Mark Chesnutt to headline 2020 Red Poppy Festival in Georgetown

The annual Red Poppy Festival on the Georgetown Square runs April 24-26. (Courtesy Georgetown Convention & Visitors Bureau)
The annual Red Poppy Festival on the Georgetown Square runs April 24-26. (Courtesy Georgetown Convention & Visitors Bureau)

The annual Red Poppy Festival on the Georgetown Square runs April 24-26. (Courtesy Georgetown Convention & Visitors Bureau)

This year the Georgetown Red Poppy Festival Saturday night headliner will be country music singer-songwriter Mark Chesnutt, a news release said.

Chesnutt’s top singles include “Brother Jukebox,” “I’ll Think of Something,” “It Sure is Monday” and “I Just Wanted You to Know,” the release said.

The annual festival on the Georgetown Square runs April 24-26 with live music, entertainment, family fun, food, and more than 120 arts and craft vendors.

The Friday night concert features Dysfunkshun Junkshun. Other festival highlights include the Red Poppy parade Saturday at 10 a.m. and the car show Saturday at 11 a.m.

The official 2020 Red Poppy Festival poster is on sale for $5 starting April 3 at the Visitors Center at 103 W. Seventh St. The poster artist, Aisling Kelleher, will be at the Visitors Center April 3 from 6-8 p.m. signing posters. The first 50 posters are free.


See more at http://redpoppyfestival.com.
By Sally Grace Holtgrieve

Sally Grace Holtgrieve solidified her passion for news during her time as Editor-in-Chief of Christopher Newport University's student newspaper, The Captain's Log. She started her professional career at The Virginia Gazette and moved to Texas in 2015 to cover government and politics at The Temple Daily Telegram. She started working at Community Impact Newspaper in February 2018 as the Lake Travis-Westlake reporter and moved into the role of Georgetown editor in June 2019.


MOST RECENT

VIDEO: Texas Tribune interview with Texas Comptroller Glenn Hegar about the coronavirus's effects on the state economy

At 8 a.m. April 7, The Texas Tribune will host a live interview with Texas Comptroller Glenn Hegar, conducted by Texas Tribune Executive Editor Ross Ramsey.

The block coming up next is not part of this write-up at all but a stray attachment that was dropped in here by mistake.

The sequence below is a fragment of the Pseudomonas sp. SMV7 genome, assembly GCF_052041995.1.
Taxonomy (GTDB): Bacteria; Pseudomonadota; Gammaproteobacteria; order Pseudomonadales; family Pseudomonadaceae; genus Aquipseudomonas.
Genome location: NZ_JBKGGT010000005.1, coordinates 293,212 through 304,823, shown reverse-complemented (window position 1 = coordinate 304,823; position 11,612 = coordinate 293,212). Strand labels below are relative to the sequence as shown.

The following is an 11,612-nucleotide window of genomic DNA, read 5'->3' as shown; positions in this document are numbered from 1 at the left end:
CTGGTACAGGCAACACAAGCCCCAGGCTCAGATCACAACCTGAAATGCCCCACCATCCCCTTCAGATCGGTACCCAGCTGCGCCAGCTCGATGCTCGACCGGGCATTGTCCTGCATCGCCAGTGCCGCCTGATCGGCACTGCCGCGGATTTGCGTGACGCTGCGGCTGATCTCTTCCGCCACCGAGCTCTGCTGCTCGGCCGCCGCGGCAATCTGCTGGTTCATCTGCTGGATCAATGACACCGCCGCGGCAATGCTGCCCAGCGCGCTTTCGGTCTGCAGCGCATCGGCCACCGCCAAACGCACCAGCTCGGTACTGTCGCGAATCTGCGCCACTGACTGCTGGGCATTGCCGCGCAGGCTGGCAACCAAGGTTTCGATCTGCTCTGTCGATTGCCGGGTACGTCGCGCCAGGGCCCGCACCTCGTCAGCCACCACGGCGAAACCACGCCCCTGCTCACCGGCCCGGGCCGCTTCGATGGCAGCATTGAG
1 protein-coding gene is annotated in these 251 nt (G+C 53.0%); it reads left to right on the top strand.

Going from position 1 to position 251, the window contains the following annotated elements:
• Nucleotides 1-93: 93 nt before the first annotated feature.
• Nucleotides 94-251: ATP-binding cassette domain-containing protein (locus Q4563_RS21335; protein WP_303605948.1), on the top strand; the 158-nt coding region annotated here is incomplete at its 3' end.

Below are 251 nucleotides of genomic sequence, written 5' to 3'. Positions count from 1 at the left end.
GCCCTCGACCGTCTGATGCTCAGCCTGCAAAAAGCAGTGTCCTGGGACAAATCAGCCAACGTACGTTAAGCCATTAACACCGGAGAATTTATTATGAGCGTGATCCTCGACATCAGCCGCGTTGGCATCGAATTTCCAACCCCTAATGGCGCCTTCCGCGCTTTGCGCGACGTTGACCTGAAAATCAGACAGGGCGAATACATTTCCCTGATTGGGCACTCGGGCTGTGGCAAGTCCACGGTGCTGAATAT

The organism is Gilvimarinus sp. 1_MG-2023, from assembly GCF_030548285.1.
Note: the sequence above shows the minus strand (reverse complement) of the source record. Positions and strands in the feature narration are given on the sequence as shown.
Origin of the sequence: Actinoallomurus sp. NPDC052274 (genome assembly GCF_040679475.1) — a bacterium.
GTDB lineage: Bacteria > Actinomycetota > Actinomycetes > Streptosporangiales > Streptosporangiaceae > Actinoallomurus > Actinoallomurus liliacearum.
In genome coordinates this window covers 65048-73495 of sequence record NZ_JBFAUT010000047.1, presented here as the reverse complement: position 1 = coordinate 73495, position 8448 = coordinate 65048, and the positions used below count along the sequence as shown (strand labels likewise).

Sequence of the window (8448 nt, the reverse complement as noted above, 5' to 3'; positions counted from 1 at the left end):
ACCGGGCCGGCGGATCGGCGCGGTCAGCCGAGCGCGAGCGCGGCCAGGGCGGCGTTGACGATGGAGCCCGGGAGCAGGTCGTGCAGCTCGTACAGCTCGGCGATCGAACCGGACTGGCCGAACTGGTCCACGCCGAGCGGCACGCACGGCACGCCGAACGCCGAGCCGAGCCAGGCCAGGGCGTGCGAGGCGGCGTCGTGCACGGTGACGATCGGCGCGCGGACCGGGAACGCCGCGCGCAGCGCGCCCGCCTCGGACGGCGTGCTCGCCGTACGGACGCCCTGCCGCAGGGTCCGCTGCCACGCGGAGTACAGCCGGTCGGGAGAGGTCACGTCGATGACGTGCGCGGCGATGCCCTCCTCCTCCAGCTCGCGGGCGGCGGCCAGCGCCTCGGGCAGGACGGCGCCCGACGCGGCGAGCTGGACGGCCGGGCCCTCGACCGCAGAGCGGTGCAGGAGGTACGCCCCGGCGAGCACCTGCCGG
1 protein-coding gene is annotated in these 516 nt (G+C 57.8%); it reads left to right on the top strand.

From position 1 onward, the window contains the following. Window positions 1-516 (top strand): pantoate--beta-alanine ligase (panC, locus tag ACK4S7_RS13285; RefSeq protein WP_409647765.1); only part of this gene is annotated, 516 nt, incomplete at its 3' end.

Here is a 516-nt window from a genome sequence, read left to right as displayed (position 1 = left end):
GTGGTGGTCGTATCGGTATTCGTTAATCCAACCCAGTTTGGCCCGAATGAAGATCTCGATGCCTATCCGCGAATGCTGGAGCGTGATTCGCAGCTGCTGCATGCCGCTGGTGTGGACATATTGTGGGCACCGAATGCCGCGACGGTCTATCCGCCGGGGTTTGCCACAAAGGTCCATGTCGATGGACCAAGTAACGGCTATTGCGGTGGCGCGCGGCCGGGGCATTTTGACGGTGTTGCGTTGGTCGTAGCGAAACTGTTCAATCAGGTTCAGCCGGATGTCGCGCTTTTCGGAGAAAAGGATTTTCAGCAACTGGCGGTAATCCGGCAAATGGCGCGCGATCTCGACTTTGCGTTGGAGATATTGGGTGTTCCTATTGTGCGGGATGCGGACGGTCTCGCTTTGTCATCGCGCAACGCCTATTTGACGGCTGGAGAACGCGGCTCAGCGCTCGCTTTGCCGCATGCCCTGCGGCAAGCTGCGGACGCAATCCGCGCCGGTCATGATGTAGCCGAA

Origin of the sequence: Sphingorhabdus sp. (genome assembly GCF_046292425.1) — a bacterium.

The Texas Workforce Commission's phone and online systems to accept applications for unemployment benefits have been overwhelmed by hundreds of thousands of Texans who are out of work and looking for assistance. (Design by Shelby Savage/Community Impact Newspaper)
With Texas Workforce Commission overwhelmed by surging unemployment claims, Central Texas residents try to hang on

The Texas Workforce Commission received 1.7 million calls from individuals seeking assistance with unemployment benefits in a 24-hour period on March 26.

(Community Impact Newspaper staff)
Survey finds Texas brewers losing more than 70% of revenue because of coronavirus

Brewers across the state are renewing calls for Gov. Greg Abbott to grant temporary waivers for shipping, delivery and tax relief.

(Brian Perdue/Community Impact Newspaper)
April 6: 8 coronavirus stories Austin-area readers need to know

Catch up on some of the latest coronavirus updates for the Austin metro below.

Williamson County receives 1,000 test kits from a Georgia laboratory. (Screenshot courtesy Williamson County)
Williamson County receives 1,000 test kits from Georgia laboratory

County Judge Bill Gravell said the county is prioritizing tests for first responders and older adults.

Williamson County is moving to a virtual platform for Commissioners Court.  (Ali Linan/ Community Impact Newspaper)
Williamson County moves to virtual platform for Commissioners Court

Public comment will still take place at the courthouse; however, commissioners will attend virtually.

Laura E. Skandera Trombley was named the 16th president of Southwestern University on April 3. (Courtesy Southwestern University)
Southwestern University names its first woman president

Laura E. Skandera Trombley will start in her new role July 1.

(Graphic illustration courtesy Jay Jones/Community Impact Newspaper)
‘We’ve got this’: Central Texas librarians step up to help their communities amid coronavirus pandemic

The example in Bee Cave appears to be just one of many stories relating how, amid the COVID-19 crisis, librarians are helping their communities throughout the Greater Austin area.

Economic relief options for small business owners include the Small Business Administration's Economic Injury Disaster Loan. (Community Impact Newspaper Staff)
Has your Austin-area small business been affected by the coronavirus? Here are resources you can access.

The U.S. Small Business Administration is offering a short-term loan program intended to help cover payroll and a separate, long-term loan program intended to help business owners stay afloat.

A recent string of incidents where Zoom meetings have been “hacked” has put the future viability of teleconferencing security in doubt. (Courtesy Pixabay)
String of racist attacks via videoconferencing software leads to heightened security concerns

A recent string of incidents where Zoom meetings have been “hacked” has put the future viability of teleconferencing security in doubt.

Austin and Travis County's orders went into place March 25 and require residents to stay home for everything but essential travel. (Christopher Neely/Community Impact Newspaper)
5 recent coronavirus stories from the Austin area readers should know

Read local updates on the coronavirus pandemic.